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Evidence from Kenya, Zambia and Burkina Faso

The livestock revolution has the potential to reduce poverty and (hidden) hunger but can also be associated with a “long shadow”, that are potential sustainability trade-offs, including regarding environmental and human health as well as animal welfare. As livestock development is high on the agenda of policymakers across Africa this report reviews the flagship livestock policies of three African countries, Kenya, Zambia, and Burkina Faso, to assess the extent to which trade-offs in livestock development have been incorporated. While all three case countries are committed to livestock development and have dedicated livestock policies and programs, the results suggest that several trade-offs including adverse environmental impacts, uneven distribution of socio-economic benefits between men and women, negative animal and human nutritional outcomes receive minimal attention in the reviewed policies. To address these challenges, the report calls for more integrated approaches in policy making processes, and presents potential strategies to engage a wider set of stakeholders to compensate for any blindspots in the design and implementation of livestock policies.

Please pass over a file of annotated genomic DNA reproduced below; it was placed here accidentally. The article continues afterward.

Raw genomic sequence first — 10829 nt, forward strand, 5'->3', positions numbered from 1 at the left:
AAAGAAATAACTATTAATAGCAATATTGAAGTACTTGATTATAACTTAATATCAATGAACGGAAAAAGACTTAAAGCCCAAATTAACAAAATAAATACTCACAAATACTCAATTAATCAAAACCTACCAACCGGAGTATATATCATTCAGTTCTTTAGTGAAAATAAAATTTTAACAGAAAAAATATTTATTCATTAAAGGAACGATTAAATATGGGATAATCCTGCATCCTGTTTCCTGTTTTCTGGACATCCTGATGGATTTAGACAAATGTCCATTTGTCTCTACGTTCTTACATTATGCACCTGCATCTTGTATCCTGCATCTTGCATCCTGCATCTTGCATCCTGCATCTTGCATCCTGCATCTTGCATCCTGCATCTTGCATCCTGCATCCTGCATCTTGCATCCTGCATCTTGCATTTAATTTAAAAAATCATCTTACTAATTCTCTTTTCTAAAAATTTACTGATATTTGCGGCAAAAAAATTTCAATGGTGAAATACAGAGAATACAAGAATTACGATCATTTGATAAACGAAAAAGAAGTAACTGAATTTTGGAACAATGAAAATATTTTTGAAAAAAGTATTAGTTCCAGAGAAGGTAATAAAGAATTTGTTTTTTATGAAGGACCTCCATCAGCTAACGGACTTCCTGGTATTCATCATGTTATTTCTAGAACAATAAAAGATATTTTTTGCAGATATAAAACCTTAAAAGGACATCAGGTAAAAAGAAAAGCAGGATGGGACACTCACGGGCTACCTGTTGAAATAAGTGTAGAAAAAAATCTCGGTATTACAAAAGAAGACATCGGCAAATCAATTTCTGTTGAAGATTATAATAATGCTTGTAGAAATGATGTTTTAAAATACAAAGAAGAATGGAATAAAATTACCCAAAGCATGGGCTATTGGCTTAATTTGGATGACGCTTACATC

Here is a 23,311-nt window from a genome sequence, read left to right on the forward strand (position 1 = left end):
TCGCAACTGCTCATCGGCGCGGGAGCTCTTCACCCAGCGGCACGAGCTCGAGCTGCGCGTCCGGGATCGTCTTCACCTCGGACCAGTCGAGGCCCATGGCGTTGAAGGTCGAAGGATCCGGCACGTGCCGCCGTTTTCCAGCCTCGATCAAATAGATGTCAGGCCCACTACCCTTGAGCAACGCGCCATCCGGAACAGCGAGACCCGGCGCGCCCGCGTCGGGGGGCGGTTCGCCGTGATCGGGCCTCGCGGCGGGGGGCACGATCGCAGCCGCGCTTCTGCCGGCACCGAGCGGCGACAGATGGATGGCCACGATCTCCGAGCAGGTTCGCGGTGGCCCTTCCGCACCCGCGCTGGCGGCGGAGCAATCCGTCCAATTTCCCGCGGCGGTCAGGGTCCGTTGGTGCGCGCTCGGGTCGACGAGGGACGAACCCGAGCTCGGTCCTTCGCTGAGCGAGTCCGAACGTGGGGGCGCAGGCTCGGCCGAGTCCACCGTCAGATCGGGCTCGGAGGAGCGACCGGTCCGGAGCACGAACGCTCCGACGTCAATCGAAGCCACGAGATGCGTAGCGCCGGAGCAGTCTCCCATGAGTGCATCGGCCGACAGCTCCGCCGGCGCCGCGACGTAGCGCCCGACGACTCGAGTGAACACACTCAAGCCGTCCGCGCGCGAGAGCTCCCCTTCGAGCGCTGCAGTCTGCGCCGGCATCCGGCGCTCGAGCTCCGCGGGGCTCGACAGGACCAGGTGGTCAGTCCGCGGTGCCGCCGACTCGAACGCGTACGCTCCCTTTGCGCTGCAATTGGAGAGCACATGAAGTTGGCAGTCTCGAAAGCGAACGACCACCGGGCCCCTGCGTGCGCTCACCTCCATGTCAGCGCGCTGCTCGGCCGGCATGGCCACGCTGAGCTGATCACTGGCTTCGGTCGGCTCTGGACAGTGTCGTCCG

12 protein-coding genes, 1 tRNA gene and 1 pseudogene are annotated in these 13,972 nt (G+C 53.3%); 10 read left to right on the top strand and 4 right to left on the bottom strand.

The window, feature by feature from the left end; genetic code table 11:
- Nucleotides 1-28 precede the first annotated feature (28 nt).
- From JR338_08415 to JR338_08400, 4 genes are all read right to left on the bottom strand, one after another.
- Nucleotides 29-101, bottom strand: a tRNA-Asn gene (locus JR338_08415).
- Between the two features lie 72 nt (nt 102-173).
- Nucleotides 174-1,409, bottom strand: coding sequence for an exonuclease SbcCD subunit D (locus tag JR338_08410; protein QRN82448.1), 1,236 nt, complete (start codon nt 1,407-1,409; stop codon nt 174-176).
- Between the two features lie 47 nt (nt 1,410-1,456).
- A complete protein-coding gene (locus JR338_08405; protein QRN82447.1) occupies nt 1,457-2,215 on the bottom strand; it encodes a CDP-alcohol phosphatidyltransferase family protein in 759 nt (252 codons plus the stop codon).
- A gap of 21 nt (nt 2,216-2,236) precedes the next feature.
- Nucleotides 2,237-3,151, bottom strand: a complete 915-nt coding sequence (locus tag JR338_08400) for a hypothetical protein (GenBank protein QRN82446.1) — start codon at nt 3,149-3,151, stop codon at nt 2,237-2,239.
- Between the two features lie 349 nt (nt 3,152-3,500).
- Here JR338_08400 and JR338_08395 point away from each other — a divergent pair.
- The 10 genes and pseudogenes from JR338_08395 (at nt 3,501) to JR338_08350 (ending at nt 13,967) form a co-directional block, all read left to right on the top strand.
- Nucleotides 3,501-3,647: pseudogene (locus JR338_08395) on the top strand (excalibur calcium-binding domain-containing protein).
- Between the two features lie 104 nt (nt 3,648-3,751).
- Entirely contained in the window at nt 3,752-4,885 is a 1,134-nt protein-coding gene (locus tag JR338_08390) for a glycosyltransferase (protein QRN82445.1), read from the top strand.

Published as Hohenheim Working Papers on Social and Institutional Change in Agricultural Development Nr. 002-2022.